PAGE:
Wasim Akram

How diabetes has not been able to slow a pacer

The first bowler to reach the 500-wicket mark in one-dayers, an impressive 414 wickets in Test cricket… Pakistan cricket legend Wasim Akram takes these and other numbers in his stride.

But what he could not was 470 — the reading of his blood-glucose level in 1997, when Akram was 29. “I was captain of the Pakistan team, at the peak of my career,” says the pacer, recalling his disbelief on being diagnosed with Type I diabetes.

To him, diabetes had meant obesity, unhealthy lifestyle but here he was, one of “the fittest sportsman ever, I used to run 10 km every day,” facing an unacceptable diagnosis. His symptoms — of being tired, sleepy, hungry and going to the bathroom frequently — had made his late father suggest that he take a blood sugar test.

“It took a month to come back into my senses,” says Akram, of the diagnosis and the support from his father, late wife Huma (a psychologist) and his diabetologist, who put him on insulin right away. It was tough to take “three, four jabs a day” and change the lifestyle — but three months on and he joined his team in South Africa, as a player, not captain, he clarifies.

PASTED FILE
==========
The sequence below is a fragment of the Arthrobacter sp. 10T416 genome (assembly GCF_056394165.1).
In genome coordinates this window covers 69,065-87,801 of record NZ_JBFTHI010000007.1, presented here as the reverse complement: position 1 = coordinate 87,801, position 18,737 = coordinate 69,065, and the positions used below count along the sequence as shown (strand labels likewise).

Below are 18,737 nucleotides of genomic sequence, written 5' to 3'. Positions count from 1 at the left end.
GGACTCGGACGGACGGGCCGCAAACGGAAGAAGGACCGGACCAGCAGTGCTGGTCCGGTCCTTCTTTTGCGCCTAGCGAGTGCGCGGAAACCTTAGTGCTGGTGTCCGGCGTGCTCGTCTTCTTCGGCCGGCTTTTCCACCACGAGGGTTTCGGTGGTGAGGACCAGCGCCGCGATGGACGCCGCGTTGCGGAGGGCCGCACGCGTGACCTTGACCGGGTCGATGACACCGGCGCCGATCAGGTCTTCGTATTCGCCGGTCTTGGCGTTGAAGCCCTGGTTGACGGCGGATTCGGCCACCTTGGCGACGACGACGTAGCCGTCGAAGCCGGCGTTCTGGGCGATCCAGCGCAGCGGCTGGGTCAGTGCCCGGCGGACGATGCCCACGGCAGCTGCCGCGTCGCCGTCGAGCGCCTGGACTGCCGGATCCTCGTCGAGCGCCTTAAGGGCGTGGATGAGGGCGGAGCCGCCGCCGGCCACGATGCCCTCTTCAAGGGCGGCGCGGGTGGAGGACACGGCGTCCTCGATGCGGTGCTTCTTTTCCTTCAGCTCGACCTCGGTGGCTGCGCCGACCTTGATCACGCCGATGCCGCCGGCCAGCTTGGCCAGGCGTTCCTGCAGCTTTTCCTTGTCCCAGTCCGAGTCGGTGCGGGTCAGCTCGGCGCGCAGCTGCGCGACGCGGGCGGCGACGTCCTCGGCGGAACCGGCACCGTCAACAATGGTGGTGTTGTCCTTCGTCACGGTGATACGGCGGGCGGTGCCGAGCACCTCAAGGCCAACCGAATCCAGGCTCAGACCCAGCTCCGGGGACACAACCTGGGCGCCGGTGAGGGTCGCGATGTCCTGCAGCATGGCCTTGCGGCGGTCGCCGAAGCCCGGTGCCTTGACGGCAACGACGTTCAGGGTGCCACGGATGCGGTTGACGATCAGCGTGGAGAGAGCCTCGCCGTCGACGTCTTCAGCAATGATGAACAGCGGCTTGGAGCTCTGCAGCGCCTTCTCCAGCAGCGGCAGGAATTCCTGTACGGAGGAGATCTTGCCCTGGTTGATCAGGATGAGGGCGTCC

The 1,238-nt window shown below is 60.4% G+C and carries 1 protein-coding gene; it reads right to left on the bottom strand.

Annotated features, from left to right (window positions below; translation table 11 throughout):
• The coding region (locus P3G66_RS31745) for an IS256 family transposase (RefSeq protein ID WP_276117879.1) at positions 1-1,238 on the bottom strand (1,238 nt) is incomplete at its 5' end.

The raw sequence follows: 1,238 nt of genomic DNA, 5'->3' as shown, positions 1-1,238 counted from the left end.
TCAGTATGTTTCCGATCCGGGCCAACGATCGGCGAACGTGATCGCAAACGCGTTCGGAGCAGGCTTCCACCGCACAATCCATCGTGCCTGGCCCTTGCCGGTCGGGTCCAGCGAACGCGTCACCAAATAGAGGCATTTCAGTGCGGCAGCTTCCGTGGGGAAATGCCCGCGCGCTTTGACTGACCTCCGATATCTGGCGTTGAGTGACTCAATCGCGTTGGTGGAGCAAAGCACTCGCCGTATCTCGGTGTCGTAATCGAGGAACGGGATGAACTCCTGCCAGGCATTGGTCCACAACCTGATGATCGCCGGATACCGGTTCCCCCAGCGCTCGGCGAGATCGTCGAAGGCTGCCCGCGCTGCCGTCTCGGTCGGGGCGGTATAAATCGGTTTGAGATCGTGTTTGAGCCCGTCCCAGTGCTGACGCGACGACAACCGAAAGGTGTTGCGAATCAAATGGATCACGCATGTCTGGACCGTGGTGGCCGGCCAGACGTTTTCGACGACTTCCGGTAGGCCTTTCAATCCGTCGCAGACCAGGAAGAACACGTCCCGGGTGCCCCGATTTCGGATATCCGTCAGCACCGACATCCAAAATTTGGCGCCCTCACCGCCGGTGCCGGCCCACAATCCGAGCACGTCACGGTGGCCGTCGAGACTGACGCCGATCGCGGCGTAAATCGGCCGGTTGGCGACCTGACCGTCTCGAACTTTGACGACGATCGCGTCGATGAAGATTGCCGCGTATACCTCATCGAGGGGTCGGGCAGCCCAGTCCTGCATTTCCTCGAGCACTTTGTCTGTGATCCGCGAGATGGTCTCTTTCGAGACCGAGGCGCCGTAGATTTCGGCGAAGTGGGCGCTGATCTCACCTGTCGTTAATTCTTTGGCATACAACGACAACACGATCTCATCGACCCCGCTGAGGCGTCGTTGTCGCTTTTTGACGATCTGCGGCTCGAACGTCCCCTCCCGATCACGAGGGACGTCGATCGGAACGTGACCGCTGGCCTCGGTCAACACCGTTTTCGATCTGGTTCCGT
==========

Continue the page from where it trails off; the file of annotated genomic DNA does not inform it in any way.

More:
Akram’s message to people with diabetes is simple: accept it, understand it is not your fault, structure your life, and move on!

Jitna tum chaloge, jitna tum kaam karoge utna sugar levels control ho jayenge (the more you walk and work, the better control you will have on your sugar levels),” he says, adding that he’s travelling more than before, but never misses his food at regular timings, his exercise and the frequent checks on his sugar levels.

Akram learnt the “tricks” of balancing his insulin, with the lunch breaks and his bowling spells literally on the field. “I got 150 plus wickets in the one-dayers and Test cricket after being diagnosed,” he says. His sugar shots came from toffees and orange juice, besides support from his teammates.

Zipping around India now for the IPL, Akram sticks to routine: Up at 6-30 am, lunch by 1 pm, and dinner by 8 pm. “I’ve stopped having carbs… if I feel like having rice, I have two tea-spoons,” he says.

But is he disciplined enough to resist the lavish food in “our part of the world”? “I’ve got to be (disciplined),” he quips, devising strategies around indulgent invitations!

Akram urges doctors to give his experience as an example to bust myths and stigma around diabetes. You can live a normal life, be on top of your game, get married and have children, he says, referring to his 14-month-old baby girl. And don’t fear insulin, it improves your quality of life and you can have a long lifespan, he says.

Not shy of taking insulin openly, Akram speaks to children with diabetes and their parents encouraging them to take control. Children should play and parents should stop blaming themselves, he says.

The pacer has a message for doctors too. Take time to explain to your patients why they are taking a medicine and how it will work.

NEO Monitoring Report

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